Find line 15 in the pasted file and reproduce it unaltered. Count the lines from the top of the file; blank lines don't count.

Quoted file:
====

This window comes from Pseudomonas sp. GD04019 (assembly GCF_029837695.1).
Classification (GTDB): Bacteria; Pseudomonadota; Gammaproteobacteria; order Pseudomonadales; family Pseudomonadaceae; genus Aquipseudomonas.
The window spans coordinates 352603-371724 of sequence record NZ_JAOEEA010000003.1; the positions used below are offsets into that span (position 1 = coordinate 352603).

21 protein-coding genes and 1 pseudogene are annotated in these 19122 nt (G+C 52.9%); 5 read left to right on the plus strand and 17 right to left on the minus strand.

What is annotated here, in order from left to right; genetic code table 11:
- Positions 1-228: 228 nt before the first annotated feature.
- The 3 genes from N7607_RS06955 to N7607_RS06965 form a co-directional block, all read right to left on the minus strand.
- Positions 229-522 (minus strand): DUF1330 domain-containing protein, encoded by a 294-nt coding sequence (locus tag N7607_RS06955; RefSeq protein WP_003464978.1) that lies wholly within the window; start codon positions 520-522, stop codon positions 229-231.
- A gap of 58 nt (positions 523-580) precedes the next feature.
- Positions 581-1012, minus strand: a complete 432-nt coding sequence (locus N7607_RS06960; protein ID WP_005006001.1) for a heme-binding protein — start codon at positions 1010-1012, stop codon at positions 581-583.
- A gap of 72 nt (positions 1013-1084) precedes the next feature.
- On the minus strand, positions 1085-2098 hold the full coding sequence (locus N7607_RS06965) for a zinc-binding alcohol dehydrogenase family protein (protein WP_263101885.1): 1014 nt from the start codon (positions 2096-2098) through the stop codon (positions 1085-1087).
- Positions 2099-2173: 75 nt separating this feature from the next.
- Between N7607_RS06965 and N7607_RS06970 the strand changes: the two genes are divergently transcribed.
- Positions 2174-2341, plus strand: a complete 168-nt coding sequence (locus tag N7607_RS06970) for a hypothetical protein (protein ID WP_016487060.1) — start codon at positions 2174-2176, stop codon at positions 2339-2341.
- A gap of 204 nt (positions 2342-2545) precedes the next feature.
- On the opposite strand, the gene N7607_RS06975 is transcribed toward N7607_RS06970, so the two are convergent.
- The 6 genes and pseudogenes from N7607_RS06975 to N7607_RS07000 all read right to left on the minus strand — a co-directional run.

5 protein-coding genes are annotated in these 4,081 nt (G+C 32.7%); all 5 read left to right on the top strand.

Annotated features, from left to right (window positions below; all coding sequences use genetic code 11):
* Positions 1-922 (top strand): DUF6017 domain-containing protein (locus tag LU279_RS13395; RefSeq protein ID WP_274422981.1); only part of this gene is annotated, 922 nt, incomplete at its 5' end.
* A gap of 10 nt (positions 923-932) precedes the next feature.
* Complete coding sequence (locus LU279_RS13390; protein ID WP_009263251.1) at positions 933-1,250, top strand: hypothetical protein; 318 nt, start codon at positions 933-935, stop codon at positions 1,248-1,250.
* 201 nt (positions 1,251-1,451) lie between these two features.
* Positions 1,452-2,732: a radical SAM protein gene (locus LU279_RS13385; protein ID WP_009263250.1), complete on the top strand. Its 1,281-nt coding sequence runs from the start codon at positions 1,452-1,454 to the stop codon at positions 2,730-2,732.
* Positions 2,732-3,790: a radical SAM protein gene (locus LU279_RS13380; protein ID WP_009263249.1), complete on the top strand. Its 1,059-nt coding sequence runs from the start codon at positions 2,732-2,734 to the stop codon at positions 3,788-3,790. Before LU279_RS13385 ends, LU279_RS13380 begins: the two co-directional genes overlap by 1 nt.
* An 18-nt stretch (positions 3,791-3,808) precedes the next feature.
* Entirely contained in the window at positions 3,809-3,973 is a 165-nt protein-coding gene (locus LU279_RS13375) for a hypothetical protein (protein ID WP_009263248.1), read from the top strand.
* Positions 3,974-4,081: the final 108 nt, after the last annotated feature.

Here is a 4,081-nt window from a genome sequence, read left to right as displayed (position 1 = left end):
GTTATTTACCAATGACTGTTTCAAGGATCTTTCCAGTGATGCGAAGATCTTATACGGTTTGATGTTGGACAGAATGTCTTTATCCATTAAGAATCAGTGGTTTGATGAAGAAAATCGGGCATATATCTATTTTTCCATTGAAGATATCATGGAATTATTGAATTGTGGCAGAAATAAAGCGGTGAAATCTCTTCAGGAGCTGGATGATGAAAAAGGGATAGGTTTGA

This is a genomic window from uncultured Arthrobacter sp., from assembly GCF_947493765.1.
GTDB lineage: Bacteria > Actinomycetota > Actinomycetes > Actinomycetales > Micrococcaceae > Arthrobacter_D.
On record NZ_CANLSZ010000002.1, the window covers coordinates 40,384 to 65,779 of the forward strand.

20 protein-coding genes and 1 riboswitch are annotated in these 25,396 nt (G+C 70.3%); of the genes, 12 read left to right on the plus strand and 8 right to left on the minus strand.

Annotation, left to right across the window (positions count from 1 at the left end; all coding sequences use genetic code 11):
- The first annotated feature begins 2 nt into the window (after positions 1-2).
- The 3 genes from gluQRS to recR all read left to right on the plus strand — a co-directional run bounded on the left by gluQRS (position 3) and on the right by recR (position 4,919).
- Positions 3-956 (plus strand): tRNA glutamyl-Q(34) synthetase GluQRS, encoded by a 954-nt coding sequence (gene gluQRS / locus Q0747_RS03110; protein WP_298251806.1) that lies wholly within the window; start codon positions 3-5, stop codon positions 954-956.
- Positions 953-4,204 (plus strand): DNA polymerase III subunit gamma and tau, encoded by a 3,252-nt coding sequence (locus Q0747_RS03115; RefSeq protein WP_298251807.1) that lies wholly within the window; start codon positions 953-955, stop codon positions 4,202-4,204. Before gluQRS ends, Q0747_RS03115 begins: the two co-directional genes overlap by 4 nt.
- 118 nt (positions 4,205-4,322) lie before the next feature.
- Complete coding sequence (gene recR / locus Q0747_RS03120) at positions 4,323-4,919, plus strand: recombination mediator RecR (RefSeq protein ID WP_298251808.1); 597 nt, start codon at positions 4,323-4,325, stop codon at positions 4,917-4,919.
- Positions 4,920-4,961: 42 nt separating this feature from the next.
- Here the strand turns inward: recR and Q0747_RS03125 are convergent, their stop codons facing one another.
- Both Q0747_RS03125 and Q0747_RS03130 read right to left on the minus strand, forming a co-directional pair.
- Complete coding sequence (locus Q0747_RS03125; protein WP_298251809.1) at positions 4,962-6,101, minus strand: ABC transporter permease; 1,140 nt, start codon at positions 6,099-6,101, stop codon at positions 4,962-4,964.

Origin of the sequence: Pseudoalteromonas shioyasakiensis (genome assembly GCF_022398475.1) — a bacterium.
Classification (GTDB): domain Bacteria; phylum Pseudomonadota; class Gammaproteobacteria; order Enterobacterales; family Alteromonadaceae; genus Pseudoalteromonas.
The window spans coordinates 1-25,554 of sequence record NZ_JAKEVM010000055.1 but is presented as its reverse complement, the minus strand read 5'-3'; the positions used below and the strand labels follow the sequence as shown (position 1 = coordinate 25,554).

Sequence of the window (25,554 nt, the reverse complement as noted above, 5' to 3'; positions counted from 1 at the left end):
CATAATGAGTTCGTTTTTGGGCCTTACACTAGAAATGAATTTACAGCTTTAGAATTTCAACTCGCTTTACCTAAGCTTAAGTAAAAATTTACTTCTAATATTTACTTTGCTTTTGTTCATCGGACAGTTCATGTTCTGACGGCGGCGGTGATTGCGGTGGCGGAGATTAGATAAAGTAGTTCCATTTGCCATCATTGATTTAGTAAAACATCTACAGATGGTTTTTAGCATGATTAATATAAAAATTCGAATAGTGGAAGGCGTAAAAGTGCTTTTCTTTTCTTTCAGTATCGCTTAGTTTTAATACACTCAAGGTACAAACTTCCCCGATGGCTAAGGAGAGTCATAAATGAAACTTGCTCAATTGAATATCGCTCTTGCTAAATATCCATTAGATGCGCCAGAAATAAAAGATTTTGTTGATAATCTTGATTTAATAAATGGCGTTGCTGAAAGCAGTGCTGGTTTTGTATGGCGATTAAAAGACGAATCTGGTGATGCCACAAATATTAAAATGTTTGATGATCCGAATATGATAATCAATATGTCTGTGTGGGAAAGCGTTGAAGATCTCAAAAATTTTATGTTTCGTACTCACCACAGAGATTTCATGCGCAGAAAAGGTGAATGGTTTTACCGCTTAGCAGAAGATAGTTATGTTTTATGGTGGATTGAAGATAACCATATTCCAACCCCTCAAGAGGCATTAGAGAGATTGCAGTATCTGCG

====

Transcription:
- Positions 2174-2341, plus strand: a complete 168-nt coding sequence (locus tag N7607_RS06970) for a hypothetical protein (protein ID WP_016487060.1) — start codon at positions 2174-2176, stop codon at positions 2339-2341.